Despite what many detractors may say, Christmas is about Jesus. It makes little difference that the date many associate with the birth of Christ is completely arbitrary and is likely not even close to his actual birthday. It also makes little difference that December 25th was traditionally a Pagan holiday.
None of that matters, because ultimately, dates are meaningless until there is some meaning attatched to it. So the atheists should just let Christians have their day and go on doing whatever. Besides, how many atheists don't celebrate Christmas? Who wants to be that guy who doesn't buy presents for his children and what not?
Be that as it may, Christmas has taken on some different meaning and nuance over time. Yes, at its core it's about Jesus' birth. But 2,000 years ago, December 25th was just December 25th (relatively speaking, since it took quite some time to shift from the Julian calendar to the Gregorian calendar). And today, December 25th is a time for people to praise their savior, but also a time for giving and togetherness.
I was in the shower this morning, contemplating how I will spend my day today. Divorced, I usually don't have the kids on Christmas Eve. I generally don't like hanging out with my family all that often, so I skip the Christmas Eve festivities, saving all of my holly, jolly spirit for Christmas Day. Then a thought occurred to me: perhaps I should do the whole mass thing. An image of sitting in the pews of my parish filled my thoughts, breathing in that "church smell" that you get whenever you walk into any Catholic church (the protestant ones smell differently, I've noticed).
And then as those things swirled around in my brain, another faint thought came to me that helped me to decide why I would not go. It was not a thought that I forced--in fact, I sort of don't even consider it to be a thought because it just sort of happened.
It would be silly for me to go because, I thought, "I don't believe in God."
I'm not an atheist. I can't say that I know, definitively, that God does not exist. I suppose I could be called agnostic, but the term seems silly and pointless to me. I truly hope that there is a God, really I do. I hope against hope that there is something beyond this bleak, mortal coil. In fact, I think there's a high probability that God exists. How else did existence come into existence if there was not some impetus, some originating force that brought it all into being? But none of those things necessitate "belief." None of them give me any faith whatesoever.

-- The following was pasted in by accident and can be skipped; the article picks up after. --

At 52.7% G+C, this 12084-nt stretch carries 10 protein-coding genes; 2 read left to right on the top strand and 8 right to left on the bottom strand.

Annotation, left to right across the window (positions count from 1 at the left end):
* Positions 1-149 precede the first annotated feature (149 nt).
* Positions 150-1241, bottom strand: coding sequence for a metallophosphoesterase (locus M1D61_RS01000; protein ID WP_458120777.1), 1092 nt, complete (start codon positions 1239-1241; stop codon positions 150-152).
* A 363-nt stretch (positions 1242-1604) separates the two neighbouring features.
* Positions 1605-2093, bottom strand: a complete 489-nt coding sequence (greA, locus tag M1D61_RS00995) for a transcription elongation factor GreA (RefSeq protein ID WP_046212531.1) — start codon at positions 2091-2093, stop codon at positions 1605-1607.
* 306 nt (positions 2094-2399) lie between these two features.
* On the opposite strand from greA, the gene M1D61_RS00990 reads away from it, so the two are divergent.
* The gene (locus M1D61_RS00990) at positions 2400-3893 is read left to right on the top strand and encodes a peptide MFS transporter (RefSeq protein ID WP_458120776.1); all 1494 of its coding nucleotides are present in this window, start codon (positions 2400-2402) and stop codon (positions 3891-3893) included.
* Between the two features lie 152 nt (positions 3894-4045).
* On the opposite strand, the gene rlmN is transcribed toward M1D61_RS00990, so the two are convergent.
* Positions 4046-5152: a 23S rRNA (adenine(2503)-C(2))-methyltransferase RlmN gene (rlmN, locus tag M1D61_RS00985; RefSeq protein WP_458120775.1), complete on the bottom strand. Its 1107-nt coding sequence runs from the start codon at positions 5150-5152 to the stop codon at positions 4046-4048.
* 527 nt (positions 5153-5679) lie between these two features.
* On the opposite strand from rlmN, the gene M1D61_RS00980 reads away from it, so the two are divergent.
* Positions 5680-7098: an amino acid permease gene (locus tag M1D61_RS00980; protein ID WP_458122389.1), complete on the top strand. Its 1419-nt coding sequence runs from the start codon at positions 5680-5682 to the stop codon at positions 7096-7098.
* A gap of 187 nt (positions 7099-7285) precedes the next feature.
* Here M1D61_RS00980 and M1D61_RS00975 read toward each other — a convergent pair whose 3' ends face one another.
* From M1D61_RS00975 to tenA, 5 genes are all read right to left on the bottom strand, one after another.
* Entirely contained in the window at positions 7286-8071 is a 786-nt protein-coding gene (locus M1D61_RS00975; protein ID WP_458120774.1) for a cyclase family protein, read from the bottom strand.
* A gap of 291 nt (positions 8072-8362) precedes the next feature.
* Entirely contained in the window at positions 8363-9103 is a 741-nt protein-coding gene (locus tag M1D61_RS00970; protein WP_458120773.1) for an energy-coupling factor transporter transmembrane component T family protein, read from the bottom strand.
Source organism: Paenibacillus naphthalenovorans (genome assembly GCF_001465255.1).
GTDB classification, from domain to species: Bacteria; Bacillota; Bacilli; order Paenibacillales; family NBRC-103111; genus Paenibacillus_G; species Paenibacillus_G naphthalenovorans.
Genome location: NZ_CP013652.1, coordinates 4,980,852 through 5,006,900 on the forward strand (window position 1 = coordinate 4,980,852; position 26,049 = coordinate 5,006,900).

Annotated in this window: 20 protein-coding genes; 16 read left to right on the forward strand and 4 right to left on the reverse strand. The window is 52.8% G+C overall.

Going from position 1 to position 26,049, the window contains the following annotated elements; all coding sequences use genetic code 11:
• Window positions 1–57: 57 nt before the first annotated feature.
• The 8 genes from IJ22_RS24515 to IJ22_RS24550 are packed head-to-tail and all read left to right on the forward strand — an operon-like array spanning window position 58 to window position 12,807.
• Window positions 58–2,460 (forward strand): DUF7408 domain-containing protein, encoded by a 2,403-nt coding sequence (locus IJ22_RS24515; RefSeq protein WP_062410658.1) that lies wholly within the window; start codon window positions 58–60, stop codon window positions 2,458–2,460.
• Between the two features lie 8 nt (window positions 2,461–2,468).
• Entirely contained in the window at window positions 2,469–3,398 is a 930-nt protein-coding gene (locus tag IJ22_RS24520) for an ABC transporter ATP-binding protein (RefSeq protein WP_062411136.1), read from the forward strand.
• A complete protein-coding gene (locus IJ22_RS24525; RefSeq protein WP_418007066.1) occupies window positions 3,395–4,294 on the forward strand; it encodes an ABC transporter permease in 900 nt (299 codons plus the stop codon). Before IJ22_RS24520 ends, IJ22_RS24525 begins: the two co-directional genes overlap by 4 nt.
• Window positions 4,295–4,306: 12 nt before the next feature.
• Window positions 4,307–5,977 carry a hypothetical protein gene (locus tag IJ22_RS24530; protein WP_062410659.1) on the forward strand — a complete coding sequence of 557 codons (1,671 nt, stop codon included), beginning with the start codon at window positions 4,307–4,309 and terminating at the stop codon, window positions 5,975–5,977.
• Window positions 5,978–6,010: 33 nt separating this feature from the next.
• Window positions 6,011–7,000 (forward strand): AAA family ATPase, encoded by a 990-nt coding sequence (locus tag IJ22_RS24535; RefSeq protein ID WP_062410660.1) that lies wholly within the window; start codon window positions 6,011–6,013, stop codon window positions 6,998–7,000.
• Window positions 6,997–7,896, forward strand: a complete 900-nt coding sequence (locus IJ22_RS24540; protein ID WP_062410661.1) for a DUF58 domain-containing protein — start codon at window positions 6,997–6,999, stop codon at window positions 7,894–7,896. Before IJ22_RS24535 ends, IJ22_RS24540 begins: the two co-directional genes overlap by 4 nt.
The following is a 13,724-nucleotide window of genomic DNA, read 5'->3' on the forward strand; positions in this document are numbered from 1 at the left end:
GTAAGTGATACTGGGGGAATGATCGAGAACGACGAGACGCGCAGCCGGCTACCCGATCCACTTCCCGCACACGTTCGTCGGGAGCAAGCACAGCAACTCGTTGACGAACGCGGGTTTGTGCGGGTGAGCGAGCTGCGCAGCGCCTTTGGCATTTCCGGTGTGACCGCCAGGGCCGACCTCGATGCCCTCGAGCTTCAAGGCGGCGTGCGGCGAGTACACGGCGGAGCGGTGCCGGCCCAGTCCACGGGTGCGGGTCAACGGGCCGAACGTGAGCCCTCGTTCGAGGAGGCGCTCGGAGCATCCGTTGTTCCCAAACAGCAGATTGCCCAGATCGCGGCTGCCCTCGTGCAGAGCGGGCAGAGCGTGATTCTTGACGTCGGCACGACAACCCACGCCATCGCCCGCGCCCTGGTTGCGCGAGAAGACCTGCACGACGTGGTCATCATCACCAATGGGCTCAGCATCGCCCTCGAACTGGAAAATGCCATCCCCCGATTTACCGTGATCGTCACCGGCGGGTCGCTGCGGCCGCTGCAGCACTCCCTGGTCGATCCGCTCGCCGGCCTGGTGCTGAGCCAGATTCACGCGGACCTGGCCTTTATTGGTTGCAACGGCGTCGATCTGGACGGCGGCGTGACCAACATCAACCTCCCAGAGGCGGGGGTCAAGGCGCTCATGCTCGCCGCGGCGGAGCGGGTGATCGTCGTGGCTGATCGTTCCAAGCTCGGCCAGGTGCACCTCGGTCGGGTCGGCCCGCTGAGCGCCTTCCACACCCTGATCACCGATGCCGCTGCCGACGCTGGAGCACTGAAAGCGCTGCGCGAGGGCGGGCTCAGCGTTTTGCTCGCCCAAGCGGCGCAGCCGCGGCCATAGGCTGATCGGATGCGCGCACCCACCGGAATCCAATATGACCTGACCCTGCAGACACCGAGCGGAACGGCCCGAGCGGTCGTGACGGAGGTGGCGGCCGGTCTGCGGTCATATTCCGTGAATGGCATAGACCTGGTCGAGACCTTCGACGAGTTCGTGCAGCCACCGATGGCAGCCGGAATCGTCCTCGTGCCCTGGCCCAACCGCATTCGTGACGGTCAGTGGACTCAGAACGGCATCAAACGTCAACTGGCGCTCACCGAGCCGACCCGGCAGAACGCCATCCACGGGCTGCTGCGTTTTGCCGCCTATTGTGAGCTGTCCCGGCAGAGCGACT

For as long as I can remember, even back to my early adolescence, I've always had that nagging feeling in the back of my brain. My dad's side of the family are all Protestant. Some Presbyterians, many Baptists. Along with my Catholic upbringing, I was exposed to the "other side" of Christianity. I always found the Baptists to be fairly silly. Putting their hands up in the air, shouting "praise Jesus," and of course the stereotypical, "can I get an amen?!"
"AMEN," they all shouted in unison, joy and elation on their faces. It was somewhat similar to Catholics, who all uttered the same phrases in unison, but the difference was that the Baptists actually meant it. You could see it on their faces--that stubborn faith that could never be shaken by science or trauma. Of course, their fixation is not so much on God, but on Jesus: because he is their savior. Somehow, God is extremely petty and required a sacrifice for us to enter into heaven.
What's funny about it all is that their faith in Jesus is so strong, that God himself could reveal himself to the world and tell everyone that Jesus was not the savior, but most Christians wouldn't believe it. They would believe that it's some sort of Satan-trickery.
That's a faith and a conviction that I will never have. As I watched them all being happy and content that someday they'd all be sitting on clouds chillin' with their bro Jesus, I knew in my own heart that I'd never feel that way. Ever. I figured this out when I was a teenager, probably about 16 or so. To this day, I still don't feel it.
But I still celebrate Christmas, because it's a time of giving and togetherness. I'm not a bad person because I don't believe in God. In fact, I'm willing to bet that I am a far more compassionate and moral person than most Christians. I just don't feel it. I just don't believe it. I'd rather go through life not kidding myself, or forcing myself to ignore the doubt.
But I hope to those that do believe that you have a wonderful time celebrating the birth of your savior (and I mean that). You are lucky because you will have a spiritual fulfillment that I never will.